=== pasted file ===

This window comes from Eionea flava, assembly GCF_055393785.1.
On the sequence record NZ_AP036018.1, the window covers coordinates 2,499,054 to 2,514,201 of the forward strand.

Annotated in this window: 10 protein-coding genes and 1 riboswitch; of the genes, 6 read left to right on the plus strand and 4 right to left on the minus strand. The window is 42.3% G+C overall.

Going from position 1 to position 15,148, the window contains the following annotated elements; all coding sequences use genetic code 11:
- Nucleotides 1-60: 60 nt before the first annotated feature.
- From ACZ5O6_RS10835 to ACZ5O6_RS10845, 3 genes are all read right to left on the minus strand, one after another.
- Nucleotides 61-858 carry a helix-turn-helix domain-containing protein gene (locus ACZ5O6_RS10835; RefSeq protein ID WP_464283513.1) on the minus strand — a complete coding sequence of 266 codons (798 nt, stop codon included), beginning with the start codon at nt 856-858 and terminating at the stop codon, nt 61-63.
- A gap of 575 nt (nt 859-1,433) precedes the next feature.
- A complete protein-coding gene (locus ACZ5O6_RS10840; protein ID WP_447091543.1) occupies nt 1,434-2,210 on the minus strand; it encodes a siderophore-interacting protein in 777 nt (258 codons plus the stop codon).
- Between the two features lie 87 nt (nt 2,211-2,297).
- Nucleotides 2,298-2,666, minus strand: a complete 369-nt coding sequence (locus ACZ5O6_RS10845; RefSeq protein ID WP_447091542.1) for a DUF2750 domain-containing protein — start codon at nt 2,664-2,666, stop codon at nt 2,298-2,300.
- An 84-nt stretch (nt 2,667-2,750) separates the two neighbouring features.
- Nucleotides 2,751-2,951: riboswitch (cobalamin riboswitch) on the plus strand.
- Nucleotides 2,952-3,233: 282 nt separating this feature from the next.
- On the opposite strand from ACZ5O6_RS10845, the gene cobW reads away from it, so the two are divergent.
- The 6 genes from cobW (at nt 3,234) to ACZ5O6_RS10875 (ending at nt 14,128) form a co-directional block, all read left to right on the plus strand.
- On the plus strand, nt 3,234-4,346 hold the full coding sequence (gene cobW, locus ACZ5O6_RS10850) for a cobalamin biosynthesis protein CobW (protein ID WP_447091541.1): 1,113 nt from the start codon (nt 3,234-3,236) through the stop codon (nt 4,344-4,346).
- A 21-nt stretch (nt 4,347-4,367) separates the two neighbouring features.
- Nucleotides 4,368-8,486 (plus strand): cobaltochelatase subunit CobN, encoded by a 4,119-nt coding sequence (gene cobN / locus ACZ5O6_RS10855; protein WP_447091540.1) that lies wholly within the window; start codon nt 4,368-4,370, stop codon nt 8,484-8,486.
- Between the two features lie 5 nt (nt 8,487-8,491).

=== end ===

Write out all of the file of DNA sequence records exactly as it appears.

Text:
This window comes from Eionea flava, assembly GCF_055393785.1.
On the sequence record NZ_AP036018.1, the window covers coordinates 2,499,054 to 2,514,201 of the forward strand.

Annotated in this window: 10 protein-coding genes and 1 riboswitch; of the genes, 6 read left to right on the plus strand and 4 right to left on the minus strand. The window is 42.3% G+C overall.

Going from position 1 to position 15,148, the window contains the following annotated elements; all coding sequences use genetic code 11:
- Nucleotides 1-60: 60 nt before the first annotated feature.
- From ACZ5O6_RS10835 to ACZ5O6_RS10845, 3 genes are all read right to left on the minus strand, one after another.
- Nucleotides 61-858 carry a helix-turn-helix domain-containing protein gene (locus ACZ5O6_RS10835; RefSeq protein ID WP_464283513.1) on the minus strand — a complete coding sequence of 266 codons (798 nt, stop codon included), beginning with the start codon at nt 856-858 and terminating at the stop codon, nt 61-63.
- A gap of 575 nt (nt 859-1,433) precedes the next feature.
- A complete protein-coding gene (locus ACZ5O6_RS10840; protein ID WP_447091543.1) occupies nt 1,434-2,210 on the minus strand; it encodes a siderophore-interacting protein in 777 nt (258 codons plus the stop codon).
- Between the two features lie 87 nt (nt 2,211-2,297).
- Nucleotides 2,298-2,666, minus strand: a complete 369-nt coding sequence (locus ACZ5O6_RS10845; RefSeq protein ID WP_447091542.1) for a DUF2750 domain-containing protein — start codon at nt 2,664-2,666, stop codon at nt 2,298-2,300.
- An 84-nt stretch (nt 2,667-2,750) separates the two neighbouring features.
- Nucleotides 2,751-2,951: riboswitch (cobalamin riboswitch) on the plus strand.
- Nucleotides 2,952-3,233: 282 nt separating this feature from the next.
- On the opposite strand from ACZ5O6_RS10845, the gene cobW reads away from it, so the two are divergent.
- The 6 genes from cobW (at nt 3,234) to ACZ5O6_RS10875 (ending at nt 14,128) form a co-directional block, all read left to right on the plus strand.
- On the plus strand, nt 3,234-4,346 hold the full coding sequence (gene cobW, locus ACZ5O6_RS10850) for a cobalamin biosynthesis protein CobW (protein ID WP_447091541.1): 1,113 nt from the start codon (nt 3,234-3,236) through the stop codon (nt 4,344-4,346).
- A 21-nt stretch (nt 4,347-4,367) separates the two neighbouring features.
- Nucleotides 4,368-8,486 (plus strand): cobaltochelatase subunit CobN, encoded by a 4,119-nt coding sequence (gene cobN / locus ACZ5O6_RS10855; protein WP_447091540.1) that lies wholly within the window; start codon nt 4,368-4,370, stop codon nt 8,484-8,486.
- Between the two features lie 5 nt (nt 8,487-8,491).